6. Thanks to the advice of @D-A-T of this parish Carol bought me a Circuit Specialists soldering iron for Christmas and this proved an excellent choice. There was therefore absolutely no excuse not to press on with my new year resolution. Building a brass coach kit has been on my 'must do' list for a long time and here is my first attempt. For those unfamiliar with the products of Swindon, it is an H57 restaurant car and will be for use in my mid-50s Cornishman set. The Wizard/Comet kit has been used and I found it an especially enjoyable experience - one which I intend to repeat. Although it is always possible to do better I found it much easier than I thought. Although some use of adhesive is required it has put me off glue for life! I'm sure Tony will approve The general aim is to finish it off next week and then put it aside to be painted when the warmer weather comes.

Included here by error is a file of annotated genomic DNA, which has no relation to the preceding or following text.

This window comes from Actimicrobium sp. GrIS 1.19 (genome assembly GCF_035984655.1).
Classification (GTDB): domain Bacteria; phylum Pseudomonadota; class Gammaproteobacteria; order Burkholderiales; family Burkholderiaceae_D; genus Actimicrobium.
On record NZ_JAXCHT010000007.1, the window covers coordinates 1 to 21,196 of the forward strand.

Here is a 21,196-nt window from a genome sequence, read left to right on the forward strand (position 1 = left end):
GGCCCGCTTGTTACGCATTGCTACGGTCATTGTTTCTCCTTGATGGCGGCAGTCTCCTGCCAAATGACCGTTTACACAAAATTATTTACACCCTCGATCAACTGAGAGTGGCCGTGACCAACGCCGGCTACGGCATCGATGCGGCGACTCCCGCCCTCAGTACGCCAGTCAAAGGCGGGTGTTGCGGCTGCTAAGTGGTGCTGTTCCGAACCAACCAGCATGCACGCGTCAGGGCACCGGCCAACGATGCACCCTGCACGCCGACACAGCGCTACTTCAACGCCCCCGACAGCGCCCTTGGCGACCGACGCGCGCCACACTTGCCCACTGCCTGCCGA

7. So familiar Gilbert, and not just in the public sector.
  8. Thanks Chris. I hate to seem carping and appreciate it is a test shot. We are also fortunate that we are able to see the model so early in it's production. However, I've seen a few models lately where coupling mounting almost seemed to be an afterthought. The point is that if the chassis stays at it is the fitting of any sort of discreet coupling is going to be a needless challenge. Anyway, thanks for your comments and the chance to see the model - indeed the chance to have a 16XX!